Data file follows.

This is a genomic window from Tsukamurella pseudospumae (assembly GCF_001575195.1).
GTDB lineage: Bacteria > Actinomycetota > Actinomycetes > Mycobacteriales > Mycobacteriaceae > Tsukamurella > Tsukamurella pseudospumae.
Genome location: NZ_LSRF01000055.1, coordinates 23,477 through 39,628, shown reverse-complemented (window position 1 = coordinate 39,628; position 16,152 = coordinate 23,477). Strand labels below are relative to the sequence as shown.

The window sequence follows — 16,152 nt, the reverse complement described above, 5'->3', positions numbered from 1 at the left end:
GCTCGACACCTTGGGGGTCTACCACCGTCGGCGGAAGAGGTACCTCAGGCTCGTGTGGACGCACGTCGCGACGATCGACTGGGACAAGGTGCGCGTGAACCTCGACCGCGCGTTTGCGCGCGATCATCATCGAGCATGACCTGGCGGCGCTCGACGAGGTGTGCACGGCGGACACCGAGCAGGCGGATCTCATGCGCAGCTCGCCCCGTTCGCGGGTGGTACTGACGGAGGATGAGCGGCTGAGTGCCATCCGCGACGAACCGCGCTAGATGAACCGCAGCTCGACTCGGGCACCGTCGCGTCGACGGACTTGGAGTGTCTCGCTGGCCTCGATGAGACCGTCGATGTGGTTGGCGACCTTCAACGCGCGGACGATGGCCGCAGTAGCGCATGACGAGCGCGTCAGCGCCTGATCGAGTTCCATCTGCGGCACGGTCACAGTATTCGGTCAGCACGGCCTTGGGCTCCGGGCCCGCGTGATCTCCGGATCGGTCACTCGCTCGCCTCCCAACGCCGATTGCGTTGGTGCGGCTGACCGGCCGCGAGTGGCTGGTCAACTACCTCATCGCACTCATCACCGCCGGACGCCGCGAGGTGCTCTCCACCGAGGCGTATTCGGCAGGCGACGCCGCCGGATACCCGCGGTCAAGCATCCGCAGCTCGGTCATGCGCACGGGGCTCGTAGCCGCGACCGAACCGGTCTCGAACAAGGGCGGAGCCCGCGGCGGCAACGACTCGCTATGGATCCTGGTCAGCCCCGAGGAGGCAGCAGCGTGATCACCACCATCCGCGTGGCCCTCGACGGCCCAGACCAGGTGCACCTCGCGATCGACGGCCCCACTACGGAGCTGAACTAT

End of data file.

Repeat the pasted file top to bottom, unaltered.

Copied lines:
This is a genomic window from Tsukamurella pseudospumae (assembly GCF_001575195.1).
GTDB lineage: Bacteria > Actinomycetota > Actinomycetes > Mycobacteriales > Mycobacteriaceae > Tsukamurella > Tsukamurella pseudospumae.
Genome location: NZ_LSRF01000055.1, coordinates 23,477 through 39,628, shown reverse-complemented (window position 1 = coordinate 39,628; position 16,152 = coordinate 23,477). Strand labels below are relative to the sequence as shown.

The window sequence follows — 16,152 nt, the reverse complement described above, 5'->3', positions numbered from 1 at the left end:
GCTCGACACCTTGGGGGTCTACCACCGTCGGCGGAAGAGGTACCTCAGGCTCGTGTGGACGCACGTCGCGACGATCGACTGGGACAAGGTGCGCGTGAACCTCGACCGCGCGTTTGCGCGCGATCATCATCGAGCATGACCTGGCGGCGCTCGACGAGGTGTGCACGGCGGACACCGAGCAGGCGGATCTCATGCGCAGCTCGCCCCGTTCGCGGGTGGTACTGACGGAGGATGAGCGGCTGAGTGCCATCCGCGACGAACCGCGCTAGATGAACCGCAGCTCGACTCGGGCACCGTCGCGTCGACGGACTTGGAGTGTCTCGCTGGCCTCGATGAGACCGTCGATGTGGTTGGCGACCTTCAACGCGCGGACGATGGCCGCAGTAGCGCATGACGAGCGCGTCAGCGCCTGATCGAGTTCCATCTGCGGCACGGTCACAGTATTCGGTCAGCACGGCCTTGGGCTCCGGGCCCGCGTGATCTCCGGATCGGTCACTCGCTCGCCTCCCAACGCCGATTGCGTTGGTGCGGCTGACCGGCCGCGAGTGGCTGGTCAACTACCTCATCGCACTCATCACCGCCGGACGCCGCGAGGTGCTCTCCACCGAGGCGTATTCGGCAGGCGACGCCGCCGGATACCCGCGGTCAAGCATCCGCAGCTCGGTCATGCGCACGGGGCTCGTAGCCGCGACCGAACCGGTCTCGAACAAGGGCGGAGCCCGCGGCGGCAACGACTCGCTATGGATCCTGGTCAGCCCCGAGGAGGCAGCAGCGTGATCACCACCATCCGCGTGGCCCTCGACGGCCCAGACCAGGTGCACCTCGCGATCGACGGCCCCACTACGGAGCTGAACTAT